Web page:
The luxurious controversy

A few weeks back, Twitter was on fire with many tweets sharing the #TheRahulBoseMoment – a controversial play for JW Marriott which certainly it did not expect. What caught my attention is the hotel’s approach to remain silent on the controversy. Is that an advisable approach? Let us take a closer look.

Rahul Bose, a well-known Bollywood actor was staying at JW Marriott, Chandigarh while working on his upcoming project. During his stay, he ordered two bananas while he was working out at the gym. For the fresh fruit that costs around Rs 50 per dozen at the regular market, two bananas at the hotel cost him Rs 442 (including taxes). Rahul was upset and decided to take a dig at them; something that the brand wasn’t expecting or possibly didn’t care about.

The actor shared the incident on Twitter via a video, and soon it was viral. Memes on the episode were being circulated and hashtags like #RahulBoseMoment, #RahulBoseHotelBill, #GoBanana were trending. Twitterati started sharing their experiences when they were over-charged for a product or service. As absurd as it may sound, but this resulted in a debate on price vs value.

The competitors took advantage of the situation, instead of standing up in solidarity. “Don’t slip. For (Rs) 422 you can get a whole room.” said an Oyo Rooms ad showing a banana peel. Taj Mumbai and Park hotel also put messages claiming they serve complimentary bananas and seasonal fruits. Not only this, many other brands rode on the trending hashtag wave and came out with ads and posts with their versions of ‘2 bananas @ Rs. 442′. Amazon Prime, Nature’s Basket,  LIC, PepsiCo, Pizza Hut, Reliance Retail, Western Railway, and many others put out spoof ads.  All these were certainly not helping the brand!

To add to the trouble, the Excise and taxation department of the state fined the hotel Rs. 25,000 for violation of section 11 of CGST (illegal collection of tax on an exempted item). 

The Federation of Hotels and Restaurants in India (FHRAI) came to the hotel’s rescue and clarified that it didn’t do anything illegal by charging Rs. 442 for two bananas. Both the price and taxes are justified.

This brings me to my start point i.e. how effective is it to adopt a ‘silent stance’ in case of potential crisis. We have seen many individuals and corporates take up this approach and it has worked in their favor sometimes. While in some other cases it backfired too! Actor Aamir Khan and former Axis Bank CEO Shikha Sharma are good examples where adopting a silent stance worked. However, there are cases like Nestle Maggi where remaining non-communicative have cost the brand reputation heavily.

In this ‘always on’ world, we cannot ignore our brand mentions at any time. Yet, should we jump in and issue a statement the minute there is a negative mention? The answer lies in a balanced approach. Brands must continuously keep listening by scanning media coverage, online mentions and engagement levels during such times. If the initial, high-decibel drama is not getting carried forward then lying low and letting the episode settle is a wiser approach. Conversely, if the discussions are continuing for long and the threat to reputation is imminent then a quick action and communication are essential.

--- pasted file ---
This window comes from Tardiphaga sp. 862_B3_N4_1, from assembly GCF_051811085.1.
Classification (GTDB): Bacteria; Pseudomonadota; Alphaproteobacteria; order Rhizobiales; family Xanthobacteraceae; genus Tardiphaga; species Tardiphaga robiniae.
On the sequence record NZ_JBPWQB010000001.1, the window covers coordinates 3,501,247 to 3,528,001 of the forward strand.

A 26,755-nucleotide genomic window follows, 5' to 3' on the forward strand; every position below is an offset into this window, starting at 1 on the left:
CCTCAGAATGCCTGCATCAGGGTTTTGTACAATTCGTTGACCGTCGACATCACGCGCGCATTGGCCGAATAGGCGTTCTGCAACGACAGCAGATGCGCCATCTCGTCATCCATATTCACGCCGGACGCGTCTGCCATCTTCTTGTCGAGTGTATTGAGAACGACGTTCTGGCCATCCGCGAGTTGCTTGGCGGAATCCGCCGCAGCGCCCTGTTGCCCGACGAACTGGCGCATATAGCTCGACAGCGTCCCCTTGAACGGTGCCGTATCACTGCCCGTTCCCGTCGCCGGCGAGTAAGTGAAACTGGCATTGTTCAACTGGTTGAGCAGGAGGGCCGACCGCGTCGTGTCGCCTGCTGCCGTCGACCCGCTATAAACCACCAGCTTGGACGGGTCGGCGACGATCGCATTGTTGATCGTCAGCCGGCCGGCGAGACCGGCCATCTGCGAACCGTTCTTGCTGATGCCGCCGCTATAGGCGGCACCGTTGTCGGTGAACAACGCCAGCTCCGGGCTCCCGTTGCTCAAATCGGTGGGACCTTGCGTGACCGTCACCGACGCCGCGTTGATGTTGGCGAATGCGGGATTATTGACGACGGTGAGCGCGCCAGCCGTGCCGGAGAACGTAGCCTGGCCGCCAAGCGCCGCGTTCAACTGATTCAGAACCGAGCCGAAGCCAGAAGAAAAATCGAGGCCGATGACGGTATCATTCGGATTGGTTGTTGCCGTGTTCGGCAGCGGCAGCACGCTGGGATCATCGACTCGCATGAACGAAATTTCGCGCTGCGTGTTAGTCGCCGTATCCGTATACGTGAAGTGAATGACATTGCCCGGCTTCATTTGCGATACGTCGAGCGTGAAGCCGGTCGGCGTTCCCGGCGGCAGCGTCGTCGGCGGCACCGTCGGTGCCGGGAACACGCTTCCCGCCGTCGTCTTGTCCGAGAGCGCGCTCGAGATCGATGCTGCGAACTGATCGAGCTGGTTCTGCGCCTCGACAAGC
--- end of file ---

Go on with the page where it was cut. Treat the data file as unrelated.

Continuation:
Additionally, we need to be mindful of what is the ideal duration to watch before communicating. It has no definite answer. Yet my experience says that if it is a social media lead crisis then the first two-three hours are critical. That will give us an idea of what could be the scale of this crisis and we can plan our response accordingly. On the other hand, if it is print media lead crisis then it is essential to monitor the online media including social media along with other newspapers. If the pick-up in other outlets is not much, then the issue will soon be closed. However, the readiness with a holding statement is a must here. The moment we observe that development is taking shape of a crisis a holding statement must be issued, followed by updates if need be. Another approach can be leveraging influencers to clarify our stance instead of issuing direct statements. This presents an independent perspective and applies a break to the controversies. Possibly in JW Marriott case the FHRAI statement was an outcome of leveraging influencer strategy?

Mitu Samar
Mitu Samar, runs a company called ‘Eminence’, that works with renowned brands in India to build, establish or protect their reputation. She serves as an Independent Director on the boards of Times group Companies. Before turning an entrepreneur, Mitu served as Director, Communication and Brand Management at CRISIL and also headed the marketing and communication role of S&P in South Asia. Her professional experience includes stints with companies like Aditya Birla Financial Services Group, ICICI Prudential MF & GE Shipping.

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